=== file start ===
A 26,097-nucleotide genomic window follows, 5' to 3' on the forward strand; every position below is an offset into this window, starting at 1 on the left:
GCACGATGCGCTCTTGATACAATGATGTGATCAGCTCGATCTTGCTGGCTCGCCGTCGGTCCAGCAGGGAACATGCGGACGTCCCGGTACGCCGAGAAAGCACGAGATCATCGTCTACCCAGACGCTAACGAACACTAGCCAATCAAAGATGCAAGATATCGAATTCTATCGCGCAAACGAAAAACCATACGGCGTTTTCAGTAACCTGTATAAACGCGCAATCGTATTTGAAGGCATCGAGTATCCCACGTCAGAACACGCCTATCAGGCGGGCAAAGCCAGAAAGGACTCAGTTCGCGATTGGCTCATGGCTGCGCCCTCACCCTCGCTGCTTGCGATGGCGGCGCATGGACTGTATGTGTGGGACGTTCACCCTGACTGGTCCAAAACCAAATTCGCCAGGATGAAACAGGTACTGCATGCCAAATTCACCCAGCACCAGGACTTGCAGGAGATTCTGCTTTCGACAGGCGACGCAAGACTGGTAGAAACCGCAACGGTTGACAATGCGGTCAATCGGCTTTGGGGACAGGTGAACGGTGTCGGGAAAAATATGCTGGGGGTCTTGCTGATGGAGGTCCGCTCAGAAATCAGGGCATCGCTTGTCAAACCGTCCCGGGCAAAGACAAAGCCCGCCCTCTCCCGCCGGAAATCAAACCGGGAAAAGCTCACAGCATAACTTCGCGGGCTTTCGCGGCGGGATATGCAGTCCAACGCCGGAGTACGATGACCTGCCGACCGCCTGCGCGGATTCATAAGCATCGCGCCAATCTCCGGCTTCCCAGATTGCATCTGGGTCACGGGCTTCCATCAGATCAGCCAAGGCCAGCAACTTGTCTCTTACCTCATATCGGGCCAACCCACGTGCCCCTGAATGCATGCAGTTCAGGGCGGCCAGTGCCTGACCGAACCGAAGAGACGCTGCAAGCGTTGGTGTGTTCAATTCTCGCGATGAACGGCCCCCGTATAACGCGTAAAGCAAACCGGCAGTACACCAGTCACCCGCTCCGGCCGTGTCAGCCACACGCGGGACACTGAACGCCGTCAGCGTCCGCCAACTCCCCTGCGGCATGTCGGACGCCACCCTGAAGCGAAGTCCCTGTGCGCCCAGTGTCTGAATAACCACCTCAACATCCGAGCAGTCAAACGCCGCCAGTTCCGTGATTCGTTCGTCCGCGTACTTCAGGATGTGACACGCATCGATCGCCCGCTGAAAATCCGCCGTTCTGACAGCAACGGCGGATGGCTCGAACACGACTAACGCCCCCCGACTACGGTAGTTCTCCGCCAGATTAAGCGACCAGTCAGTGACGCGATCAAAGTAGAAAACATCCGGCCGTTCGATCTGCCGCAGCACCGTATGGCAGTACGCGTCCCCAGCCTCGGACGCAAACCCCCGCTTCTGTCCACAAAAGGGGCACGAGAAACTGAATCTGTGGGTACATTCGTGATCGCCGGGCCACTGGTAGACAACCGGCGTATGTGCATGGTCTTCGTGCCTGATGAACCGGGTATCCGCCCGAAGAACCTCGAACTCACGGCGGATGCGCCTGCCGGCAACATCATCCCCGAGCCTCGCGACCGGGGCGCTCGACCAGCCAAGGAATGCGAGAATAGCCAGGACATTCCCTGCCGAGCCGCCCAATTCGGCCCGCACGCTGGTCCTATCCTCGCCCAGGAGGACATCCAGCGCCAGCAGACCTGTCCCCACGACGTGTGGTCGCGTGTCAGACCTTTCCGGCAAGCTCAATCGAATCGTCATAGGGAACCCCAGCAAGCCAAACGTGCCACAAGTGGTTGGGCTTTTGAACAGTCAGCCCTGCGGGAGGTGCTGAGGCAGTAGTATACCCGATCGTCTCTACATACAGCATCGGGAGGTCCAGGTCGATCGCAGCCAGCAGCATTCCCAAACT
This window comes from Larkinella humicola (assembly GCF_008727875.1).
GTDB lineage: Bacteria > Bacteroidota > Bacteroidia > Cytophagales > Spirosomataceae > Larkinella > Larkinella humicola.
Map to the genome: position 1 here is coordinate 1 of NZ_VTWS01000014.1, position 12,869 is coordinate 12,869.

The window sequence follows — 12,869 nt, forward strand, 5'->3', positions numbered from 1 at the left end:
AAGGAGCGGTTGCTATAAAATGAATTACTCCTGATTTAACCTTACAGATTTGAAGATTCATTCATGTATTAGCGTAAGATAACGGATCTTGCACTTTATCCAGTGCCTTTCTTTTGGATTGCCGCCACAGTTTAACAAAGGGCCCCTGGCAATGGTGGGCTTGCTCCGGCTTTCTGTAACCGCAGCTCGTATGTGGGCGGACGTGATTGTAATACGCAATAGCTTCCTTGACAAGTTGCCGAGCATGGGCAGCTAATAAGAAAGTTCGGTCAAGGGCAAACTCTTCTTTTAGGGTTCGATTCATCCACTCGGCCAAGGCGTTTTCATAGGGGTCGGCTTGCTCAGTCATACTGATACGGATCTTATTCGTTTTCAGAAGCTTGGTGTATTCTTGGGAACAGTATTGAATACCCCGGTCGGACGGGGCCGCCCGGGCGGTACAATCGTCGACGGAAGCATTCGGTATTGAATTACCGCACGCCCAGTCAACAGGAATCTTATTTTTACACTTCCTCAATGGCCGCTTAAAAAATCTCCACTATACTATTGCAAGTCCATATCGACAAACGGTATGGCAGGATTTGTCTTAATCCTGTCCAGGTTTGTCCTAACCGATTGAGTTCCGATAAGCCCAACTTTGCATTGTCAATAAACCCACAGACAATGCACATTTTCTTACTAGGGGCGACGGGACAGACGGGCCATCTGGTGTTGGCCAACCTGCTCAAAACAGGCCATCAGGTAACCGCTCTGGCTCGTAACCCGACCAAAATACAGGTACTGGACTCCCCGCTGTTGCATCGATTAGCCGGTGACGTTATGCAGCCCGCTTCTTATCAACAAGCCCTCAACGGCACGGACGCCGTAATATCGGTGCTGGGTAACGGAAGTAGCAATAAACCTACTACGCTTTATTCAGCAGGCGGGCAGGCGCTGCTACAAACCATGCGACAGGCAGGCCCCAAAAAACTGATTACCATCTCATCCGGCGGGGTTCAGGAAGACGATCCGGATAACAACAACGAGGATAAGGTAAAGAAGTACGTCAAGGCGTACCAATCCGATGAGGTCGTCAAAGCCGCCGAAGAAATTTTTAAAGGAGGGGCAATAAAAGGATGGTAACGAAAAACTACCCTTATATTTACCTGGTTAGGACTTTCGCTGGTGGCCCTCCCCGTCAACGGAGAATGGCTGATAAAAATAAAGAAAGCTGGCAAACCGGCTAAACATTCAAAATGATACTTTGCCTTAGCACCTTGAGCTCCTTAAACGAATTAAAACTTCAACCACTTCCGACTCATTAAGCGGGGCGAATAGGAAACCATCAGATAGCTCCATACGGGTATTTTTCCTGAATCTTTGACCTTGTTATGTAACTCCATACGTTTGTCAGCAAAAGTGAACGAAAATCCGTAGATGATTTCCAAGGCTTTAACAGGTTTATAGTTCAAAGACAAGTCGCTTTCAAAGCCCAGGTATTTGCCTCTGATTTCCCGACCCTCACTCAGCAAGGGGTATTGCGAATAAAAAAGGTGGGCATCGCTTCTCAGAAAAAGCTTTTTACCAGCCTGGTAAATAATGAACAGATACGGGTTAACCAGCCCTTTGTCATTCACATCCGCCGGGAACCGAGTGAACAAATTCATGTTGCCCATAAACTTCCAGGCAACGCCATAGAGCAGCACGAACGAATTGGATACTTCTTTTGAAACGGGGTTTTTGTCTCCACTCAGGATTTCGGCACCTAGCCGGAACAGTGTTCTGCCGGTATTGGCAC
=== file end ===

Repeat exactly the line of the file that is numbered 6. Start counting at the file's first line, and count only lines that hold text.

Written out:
The window sequence follows — 12,869 nt, forward strand, 5'->3', positions numbered from 1 at the left end: